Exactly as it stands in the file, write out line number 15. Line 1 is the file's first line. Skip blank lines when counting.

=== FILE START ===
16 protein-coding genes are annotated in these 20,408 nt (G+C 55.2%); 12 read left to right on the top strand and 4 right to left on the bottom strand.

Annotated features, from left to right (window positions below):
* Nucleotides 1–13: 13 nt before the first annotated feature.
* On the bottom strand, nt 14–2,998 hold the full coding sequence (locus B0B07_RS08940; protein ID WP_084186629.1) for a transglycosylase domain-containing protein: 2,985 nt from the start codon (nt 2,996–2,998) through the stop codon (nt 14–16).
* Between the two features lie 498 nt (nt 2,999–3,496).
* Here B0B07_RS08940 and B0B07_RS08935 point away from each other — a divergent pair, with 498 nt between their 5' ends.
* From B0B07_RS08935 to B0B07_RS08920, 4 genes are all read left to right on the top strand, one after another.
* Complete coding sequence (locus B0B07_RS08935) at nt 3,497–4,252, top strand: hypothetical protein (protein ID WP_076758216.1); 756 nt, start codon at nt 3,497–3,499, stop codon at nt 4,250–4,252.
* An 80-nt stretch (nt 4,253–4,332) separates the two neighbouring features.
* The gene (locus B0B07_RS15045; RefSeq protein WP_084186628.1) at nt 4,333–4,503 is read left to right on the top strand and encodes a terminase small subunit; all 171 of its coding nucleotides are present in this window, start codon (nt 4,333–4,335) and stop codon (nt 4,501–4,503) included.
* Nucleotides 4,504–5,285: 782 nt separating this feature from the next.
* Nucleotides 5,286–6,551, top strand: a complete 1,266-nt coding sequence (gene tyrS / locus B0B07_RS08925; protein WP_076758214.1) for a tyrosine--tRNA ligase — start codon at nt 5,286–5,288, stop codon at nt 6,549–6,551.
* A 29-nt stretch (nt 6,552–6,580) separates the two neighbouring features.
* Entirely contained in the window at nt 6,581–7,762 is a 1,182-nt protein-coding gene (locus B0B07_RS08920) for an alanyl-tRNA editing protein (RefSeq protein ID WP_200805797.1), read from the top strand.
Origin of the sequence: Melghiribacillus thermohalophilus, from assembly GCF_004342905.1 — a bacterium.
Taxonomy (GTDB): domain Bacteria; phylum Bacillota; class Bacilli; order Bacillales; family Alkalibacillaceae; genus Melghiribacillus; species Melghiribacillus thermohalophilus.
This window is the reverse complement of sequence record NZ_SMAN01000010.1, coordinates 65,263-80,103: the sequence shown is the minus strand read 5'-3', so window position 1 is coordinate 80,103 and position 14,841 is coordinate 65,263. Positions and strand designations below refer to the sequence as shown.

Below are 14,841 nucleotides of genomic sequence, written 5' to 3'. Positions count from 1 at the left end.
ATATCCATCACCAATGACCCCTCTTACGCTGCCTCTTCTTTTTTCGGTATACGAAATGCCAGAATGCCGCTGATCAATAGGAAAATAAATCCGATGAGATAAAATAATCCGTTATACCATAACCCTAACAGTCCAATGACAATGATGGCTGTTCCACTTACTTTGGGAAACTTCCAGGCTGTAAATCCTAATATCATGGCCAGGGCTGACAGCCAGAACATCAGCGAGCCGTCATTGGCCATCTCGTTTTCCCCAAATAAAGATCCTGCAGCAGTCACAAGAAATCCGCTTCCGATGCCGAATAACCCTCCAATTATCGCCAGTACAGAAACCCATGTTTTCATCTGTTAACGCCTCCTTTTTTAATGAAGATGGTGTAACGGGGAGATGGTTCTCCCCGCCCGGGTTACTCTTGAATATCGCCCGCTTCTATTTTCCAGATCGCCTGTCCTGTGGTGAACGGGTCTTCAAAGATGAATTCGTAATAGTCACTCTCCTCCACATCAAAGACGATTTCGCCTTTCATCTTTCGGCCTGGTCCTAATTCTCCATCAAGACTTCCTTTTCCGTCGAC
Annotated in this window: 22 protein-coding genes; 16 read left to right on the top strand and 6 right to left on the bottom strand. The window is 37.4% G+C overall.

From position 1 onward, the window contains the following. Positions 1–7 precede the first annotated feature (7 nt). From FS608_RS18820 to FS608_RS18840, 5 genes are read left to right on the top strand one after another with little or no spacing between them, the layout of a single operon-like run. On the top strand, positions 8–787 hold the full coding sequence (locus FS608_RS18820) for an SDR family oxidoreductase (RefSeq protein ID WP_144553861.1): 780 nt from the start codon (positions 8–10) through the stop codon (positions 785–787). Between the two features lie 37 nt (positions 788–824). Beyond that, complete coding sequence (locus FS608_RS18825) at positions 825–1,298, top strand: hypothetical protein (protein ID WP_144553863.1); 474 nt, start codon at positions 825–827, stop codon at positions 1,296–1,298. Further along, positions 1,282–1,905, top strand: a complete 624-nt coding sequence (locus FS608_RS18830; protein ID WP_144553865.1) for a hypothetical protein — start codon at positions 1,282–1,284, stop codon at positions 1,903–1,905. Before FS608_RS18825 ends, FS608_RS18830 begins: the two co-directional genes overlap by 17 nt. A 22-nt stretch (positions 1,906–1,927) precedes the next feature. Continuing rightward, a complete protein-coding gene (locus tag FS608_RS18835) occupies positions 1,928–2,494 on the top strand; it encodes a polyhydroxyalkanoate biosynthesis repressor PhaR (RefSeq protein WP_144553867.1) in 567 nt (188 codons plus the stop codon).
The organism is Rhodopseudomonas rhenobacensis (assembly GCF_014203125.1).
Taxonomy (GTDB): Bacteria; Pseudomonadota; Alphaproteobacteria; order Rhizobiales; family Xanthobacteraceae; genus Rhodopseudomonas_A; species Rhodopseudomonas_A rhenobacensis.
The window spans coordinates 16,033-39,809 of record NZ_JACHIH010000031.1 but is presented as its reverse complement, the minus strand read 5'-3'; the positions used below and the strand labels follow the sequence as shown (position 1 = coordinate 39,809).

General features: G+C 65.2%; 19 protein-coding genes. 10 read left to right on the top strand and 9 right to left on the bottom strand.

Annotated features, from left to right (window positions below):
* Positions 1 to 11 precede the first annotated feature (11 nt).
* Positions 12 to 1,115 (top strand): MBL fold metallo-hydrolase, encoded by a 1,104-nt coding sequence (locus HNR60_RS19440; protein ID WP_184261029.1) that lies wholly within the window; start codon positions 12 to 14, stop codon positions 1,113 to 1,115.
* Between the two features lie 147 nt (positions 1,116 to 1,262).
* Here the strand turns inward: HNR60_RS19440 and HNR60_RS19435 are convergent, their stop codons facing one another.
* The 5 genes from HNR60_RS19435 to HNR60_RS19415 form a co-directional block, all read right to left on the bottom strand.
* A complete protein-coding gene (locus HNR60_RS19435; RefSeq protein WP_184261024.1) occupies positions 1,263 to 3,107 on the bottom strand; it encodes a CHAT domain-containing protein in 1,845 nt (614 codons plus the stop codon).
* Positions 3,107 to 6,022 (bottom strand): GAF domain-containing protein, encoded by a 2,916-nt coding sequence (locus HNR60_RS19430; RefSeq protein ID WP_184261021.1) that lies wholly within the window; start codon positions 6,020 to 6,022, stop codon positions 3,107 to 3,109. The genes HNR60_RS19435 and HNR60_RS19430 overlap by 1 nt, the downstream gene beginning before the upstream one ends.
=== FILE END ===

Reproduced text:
Origin of the sequence: Melghiribacillus thermohalophilus, from assembly GCF_004342905.1 — a bacterium.